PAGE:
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10 riders to watch at the 2020 Tour Down Under

Rohan Dennis
Rohan Dennis in his Team Ineos world champion's kit during the Australian time trial championship (Image credit: Con Chronis / Zac Williams)

The 2020 WorldTour starts next week at the Tour Down Under, and Cyclingnews will have complete and comprehensive coverage from the Australian race.

To kick off our reporting and analysis, we have picked 10 top-tier riders to watch in this year's race. With a focus on GC stars, sprinters and those in between, we take a look at the riders who can make a difference in this year's race. 

Here we also share how to live stream the Tour Down Under, no matter your location, with ExpressVPN.

Romain Bardet (AG2R La Mondiale)

French climber Romain Bardet arrives at his first Tour Down Under eager to race again for the first time since last year's Tour de France, but nevertheless playing down his chances at the Australian stage race, saying that he's looking for a "calm start" to his season.

It will therefore be interesting to watch the 2019 Tour's 'king of the mountains' on the uphill finish at Paracombe for stage 3 of the Tour Down Under come Thursday, January 23. Will such a natural climber be able to hold back? He'll be up against the likes of Rohan Dennis (Team Ineos) and Richie Porte (Trek-Segafredo) – the past two winners on the climb, in 2015 and 2017, respectively – while Mitchelton-Scott's Simon Yates is also likely to be in the mix.

With double ascents of Willunga Hill to come on the final stage, Bardet could even find himself in a position to win the race overall. If anyone's capable of upsetting Porte's run of six victories in a row on the climb, it's the Frenchman.

Elia Viviani will ride for Cofidis in 2020 and use De Rosa bikes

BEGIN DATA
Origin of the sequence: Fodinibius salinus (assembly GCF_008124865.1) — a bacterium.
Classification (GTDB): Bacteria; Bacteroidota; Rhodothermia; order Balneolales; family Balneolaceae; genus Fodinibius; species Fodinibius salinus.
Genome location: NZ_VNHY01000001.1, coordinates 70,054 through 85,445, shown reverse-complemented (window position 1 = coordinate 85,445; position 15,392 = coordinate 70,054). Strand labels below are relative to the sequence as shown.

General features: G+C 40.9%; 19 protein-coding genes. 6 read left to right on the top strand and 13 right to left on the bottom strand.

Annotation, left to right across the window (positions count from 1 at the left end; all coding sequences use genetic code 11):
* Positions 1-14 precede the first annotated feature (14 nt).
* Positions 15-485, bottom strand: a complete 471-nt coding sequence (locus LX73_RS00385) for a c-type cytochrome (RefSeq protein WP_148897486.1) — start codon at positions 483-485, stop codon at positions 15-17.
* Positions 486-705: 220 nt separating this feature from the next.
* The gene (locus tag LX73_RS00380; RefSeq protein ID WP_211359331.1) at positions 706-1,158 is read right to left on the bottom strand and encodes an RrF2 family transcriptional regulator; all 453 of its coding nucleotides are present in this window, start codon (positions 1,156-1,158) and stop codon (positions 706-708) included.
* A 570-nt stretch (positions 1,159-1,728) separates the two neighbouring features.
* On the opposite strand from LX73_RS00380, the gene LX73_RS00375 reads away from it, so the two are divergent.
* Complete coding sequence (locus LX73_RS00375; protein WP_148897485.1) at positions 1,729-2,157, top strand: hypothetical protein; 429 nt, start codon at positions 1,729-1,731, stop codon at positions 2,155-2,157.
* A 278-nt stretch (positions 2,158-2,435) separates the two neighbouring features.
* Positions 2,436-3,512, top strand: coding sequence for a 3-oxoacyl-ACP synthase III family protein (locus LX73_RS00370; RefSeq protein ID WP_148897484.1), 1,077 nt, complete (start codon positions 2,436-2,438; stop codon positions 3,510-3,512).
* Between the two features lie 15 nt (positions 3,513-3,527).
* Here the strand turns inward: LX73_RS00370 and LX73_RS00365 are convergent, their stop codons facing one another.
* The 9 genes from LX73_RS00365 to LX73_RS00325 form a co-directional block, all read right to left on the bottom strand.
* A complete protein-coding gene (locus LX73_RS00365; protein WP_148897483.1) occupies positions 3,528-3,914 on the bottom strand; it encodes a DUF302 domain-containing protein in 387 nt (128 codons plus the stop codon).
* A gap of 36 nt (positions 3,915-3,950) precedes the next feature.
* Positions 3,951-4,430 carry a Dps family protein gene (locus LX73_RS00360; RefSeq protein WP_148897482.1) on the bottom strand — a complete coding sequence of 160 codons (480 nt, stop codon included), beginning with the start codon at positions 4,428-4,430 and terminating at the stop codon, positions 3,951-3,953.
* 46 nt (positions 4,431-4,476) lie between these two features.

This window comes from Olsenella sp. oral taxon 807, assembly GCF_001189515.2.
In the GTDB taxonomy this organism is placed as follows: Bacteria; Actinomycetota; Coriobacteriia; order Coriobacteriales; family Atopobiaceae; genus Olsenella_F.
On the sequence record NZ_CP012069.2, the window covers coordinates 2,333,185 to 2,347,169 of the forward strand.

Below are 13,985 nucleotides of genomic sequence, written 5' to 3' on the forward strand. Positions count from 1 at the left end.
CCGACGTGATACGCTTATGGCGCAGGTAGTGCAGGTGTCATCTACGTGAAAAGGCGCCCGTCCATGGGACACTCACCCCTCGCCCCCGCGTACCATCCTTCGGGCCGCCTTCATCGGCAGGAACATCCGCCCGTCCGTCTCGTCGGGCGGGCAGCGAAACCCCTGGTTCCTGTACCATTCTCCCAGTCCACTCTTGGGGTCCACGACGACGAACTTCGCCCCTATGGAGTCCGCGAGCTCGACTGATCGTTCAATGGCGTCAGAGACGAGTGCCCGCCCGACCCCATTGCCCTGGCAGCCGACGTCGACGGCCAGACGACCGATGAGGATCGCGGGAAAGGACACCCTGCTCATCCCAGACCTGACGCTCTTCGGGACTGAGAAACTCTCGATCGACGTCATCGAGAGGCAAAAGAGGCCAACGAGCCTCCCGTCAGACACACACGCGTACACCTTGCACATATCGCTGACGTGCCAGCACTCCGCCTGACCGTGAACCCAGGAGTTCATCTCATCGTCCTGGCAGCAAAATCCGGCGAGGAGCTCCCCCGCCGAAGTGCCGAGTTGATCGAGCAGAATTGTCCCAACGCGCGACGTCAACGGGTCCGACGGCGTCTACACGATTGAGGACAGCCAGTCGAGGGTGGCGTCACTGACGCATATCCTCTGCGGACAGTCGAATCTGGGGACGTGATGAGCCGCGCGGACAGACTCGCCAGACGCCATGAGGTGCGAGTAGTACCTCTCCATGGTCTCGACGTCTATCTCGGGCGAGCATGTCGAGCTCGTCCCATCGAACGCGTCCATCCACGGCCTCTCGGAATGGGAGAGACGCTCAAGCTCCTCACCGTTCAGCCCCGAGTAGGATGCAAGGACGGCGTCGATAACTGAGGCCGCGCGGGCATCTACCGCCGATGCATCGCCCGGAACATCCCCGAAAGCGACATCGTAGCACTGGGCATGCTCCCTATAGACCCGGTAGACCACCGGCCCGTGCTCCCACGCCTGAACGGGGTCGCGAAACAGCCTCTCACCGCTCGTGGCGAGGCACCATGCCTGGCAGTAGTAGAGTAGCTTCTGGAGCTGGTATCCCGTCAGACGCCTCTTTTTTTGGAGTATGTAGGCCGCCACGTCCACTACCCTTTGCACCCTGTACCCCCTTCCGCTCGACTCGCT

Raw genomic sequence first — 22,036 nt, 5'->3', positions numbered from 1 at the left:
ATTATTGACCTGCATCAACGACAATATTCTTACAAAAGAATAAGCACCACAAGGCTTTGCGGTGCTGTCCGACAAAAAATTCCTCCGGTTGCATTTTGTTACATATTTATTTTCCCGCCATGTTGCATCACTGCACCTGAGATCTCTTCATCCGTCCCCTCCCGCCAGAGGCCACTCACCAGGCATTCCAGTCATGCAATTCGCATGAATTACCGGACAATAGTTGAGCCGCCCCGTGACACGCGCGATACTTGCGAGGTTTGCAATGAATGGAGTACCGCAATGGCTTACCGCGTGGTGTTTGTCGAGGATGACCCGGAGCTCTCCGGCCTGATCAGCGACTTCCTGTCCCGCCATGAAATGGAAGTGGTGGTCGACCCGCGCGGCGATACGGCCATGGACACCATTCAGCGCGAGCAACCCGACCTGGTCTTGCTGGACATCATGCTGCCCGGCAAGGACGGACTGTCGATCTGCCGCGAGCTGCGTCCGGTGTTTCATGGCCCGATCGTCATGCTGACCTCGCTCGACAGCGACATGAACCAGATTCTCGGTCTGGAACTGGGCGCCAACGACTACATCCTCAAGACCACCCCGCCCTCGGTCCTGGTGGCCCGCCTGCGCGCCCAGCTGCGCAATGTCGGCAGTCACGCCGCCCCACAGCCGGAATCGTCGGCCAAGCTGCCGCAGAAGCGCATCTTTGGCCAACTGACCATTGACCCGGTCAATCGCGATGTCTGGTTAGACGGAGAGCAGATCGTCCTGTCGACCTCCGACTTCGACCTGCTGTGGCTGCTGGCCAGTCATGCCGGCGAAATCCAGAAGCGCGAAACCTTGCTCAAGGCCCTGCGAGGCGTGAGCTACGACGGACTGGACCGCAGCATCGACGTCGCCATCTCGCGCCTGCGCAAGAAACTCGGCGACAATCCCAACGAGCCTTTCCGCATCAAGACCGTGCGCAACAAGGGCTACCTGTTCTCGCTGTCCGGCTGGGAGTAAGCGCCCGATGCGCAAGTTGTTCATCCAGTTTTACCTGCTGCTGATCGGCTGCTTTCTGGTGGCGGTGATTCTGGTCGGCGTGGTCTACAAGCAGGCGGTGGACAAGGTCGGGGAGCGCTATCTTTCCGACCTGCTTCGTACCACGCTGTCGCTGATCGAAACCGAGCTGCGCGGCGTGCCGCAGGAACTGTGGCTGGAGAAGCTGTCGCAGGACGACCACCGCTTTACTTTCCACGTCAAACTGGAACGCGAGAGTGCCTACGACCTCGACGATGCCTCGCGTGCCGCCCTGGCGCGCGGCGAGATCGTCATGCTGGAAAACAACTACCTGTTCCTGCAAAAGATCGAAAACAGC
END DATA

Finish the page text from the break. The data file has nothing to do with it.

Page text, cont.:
(Image credit: Cofidis)

Elia Viviani (Cofidis)

Cofidis’ marquee signing will be looking to open his account as early as possible in the year – as he has done for the past two years at the Tour Down Under – but with a new leadout squad it may take time for the European champion to find his groove. Granted, Fabio Sabatini has made the journey with him from Belgium, but it will be fascinating to see how Viviani gels with what is very much a team in transition. With Nathan Haas on the roster, Cofidis will have a two-pronged offensive, and the Australian’s versatility could be key in helping Viviani start with a bang.

Sam Bennett (Deceuninck-QuickStep)

Bennett finds himself in a similar position to the one Viviani was in at the start of the 2018 season, having signed for QuickStep after a period in which his previous team offered somewhat lukewarm support. However, Bennett now has a fully-fledged leadout to back him in the sprints, and his first opportunity comes in Australia. The Irishman has never won at the Tour Down Under, having had his chances scuppered by illness in the past, but with the strongest leadout in the race he will want to kick-start a new chapter of his career by making the right impression. Given the shoes he has to fill, he’s probably under more pressure than Viviani.